Public views on disposal of nuclear submarine waste published by Ministry of Defence

The results of a public consultation programme on the location of a storage site for radioactive waste from decommissioned nuclear submarines have been published by the Ministry of Defence (MoD).

The MoD consultation report summarises points made during the consultation process and pledges that MoD is “committed to taking all the views received during this public consultation into account” as it makes decisions on the waste storage site.

The consultation took place as part of the MoD's Submarine Dismantling Project for disposal of 27 nuclear-powered submarines at the end of their service with the Royal Navy, and asked the public and local communities for their views on the selection of an interim storage site for intermediate level radioactive waste from defuelled submarines.  The site will store radioactive reactor pressure vessels from the submarines, which the government intends will eventually be transferred to a Geological Disposal Facility which it plans to build to hold the UK's radioactive waste.

Five sites have been shortlisted as potential storage sites for the waste:  AWE Aldermaston and AWE Burghfield in Berkshire; Capenhurst in Cheshire; Chapelcross in Dumfriesshire and Sellafield in Cumbria.

The report outlines feedback received during the consultation and summarises the views of consultees on a number of controversial issues which arose during the process.

In particular, it highlights a number of concerns relating to the possibility of storing waste from submarines at the Chapelcross nuclear site in Scotland.  Scottish Government ministers had objected to the inclusion of Chapelcross on the shortlist of candidate sites at the time of the consultation, and have recently repeated their concerns.

The report describes the Scottish Government's opposition as a “political position” rather than a policy matter, but acknowledges that “the Scottish Government’s opposition may make the choice of Chapelcross problematic”, and that the Scottish Government's role in the planning process “might pose risks” to the Submarine Dismantling Project's programme.  Uncertainty about the potential for Scottish independence in the longer term was also flagged up as a factor that might impact upon the Submarine Dismantling Programme.

The report also reveals that the Environment Agency advised MoD that “AWE Burghfield might present the greatest challenge in terms of flood risk management” as a storage site.  Flooding has been a significant problem at the AWE Burghfield site, with serious flooding incidents taking place there in 2000 and 2007.  Earlier this year AWE submitted a planning application to construct a flood alleviation scheme to help protect the site from flooding.

MoD acknowledges the need for further consultation during the programme, accepting that “most respondents emphasised the importance of ongoing communication and openness”.  Shortfalls in existing arrangements for public engagement at MoD nuclear sites were highlighted by a number of consultees who thought that MoD engagement with local communities “was currently inadequate” and pointed out that NGOs are generally not represented on Local Liaison Committees for MoD sites.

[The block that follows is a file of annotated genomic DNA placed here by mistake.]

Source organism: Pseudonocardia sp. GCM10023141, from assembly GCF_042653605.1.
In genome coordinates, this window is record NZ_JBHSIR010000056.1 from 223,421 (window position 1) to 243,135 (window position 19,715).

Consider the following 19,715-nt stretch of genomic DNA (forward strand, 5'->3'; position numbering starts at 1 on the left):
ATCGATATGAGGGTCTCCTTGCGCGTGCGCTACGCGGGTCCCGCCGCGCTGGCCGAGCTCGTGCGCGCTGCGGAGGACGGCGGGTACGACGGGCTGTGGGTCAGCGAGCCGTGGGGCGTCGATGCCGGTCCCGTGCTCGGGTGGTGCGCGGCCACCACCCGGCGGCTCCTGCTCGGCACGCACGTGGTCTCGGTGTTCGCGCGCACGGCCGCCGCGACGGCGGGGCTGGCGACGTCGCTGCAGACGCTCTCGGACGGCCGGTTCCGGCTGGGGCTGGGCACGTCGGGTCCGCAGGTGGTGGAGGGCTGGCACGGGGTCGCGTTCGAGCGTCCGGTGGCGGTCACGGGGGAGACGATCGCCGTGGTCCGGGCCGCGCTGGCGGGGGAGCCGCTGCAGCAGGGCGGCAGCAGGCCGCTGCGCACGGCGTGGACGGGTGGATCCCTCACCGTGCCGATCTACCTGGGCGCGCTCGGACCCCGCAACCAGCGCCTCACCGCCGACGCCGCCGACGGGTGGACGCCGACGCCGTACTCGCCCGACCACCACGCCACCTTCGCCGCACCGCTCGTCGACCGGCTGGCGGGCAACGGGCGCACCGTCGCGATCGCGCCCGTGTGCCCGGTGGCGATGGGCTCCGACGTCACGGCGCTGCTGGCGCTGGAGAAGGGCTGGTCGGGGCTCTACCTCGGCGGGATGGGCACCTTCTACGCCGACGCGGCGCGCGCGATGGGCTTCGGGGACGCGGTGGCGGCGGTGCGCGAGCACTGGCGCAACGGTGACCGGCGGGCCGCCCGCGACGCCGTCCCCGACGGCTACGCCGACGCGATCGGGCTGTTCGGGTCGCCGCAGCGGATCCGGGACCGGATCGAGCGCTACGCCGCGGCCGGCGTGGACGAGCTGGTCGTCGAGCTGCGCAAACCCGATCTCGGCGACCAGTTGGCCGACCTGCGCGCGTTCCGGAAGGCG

The consultation ran for over three months from November 2014 until February 2015 and heard views on the suitability of the shortlisted sites for submarine waste storage, the process and criteria used to select a site, and the Strategic Environmental Assessment for the Submarine Dismantling Project.

MoD received around 170 written responses to the consultation and identified over 2300 individual feedback points “which reflect a wide spectrum of views from a range of stakeholders”.

Work to assess the suitability of the five storage sites is underway and a final decision on which site will store the radioactive waste will be made in 2016.

 

Declaration of interest: Nuclear Information Service participated in the Ministry of Defence Submarine Dismantling Project consultation as a consultee.  Di McDonald, Board member of Nuclear Information Service, is a member of the Advisory Group for the Ministry of Defence Submarine Dismantling Project.

Comments

Which site has won the decommissioning contract? Residents at Capenhurst Village have not heard any news.
Yours faithfully
Joanna Pemberton

It seems clear that Sellafield is a likely favourite to be selected. The Scottish Government, quite rightly, does not want to be saddled with this waste that will need to be looked after and monitored for THOUSANDS of years. The others are all too near to London to be seriously considered. Why does MOD not just make the announcement?

Are there other sites being considered, beyond these announced? This might be the rabbit in the hat that we are watching carefully to see what comes out. In the original proposal it was planned that the first submarine would now be in position and work begun to start the process of disposal. Clearly there are difficulties and fears within MOD that prevent the commencement of the process.

Add new comment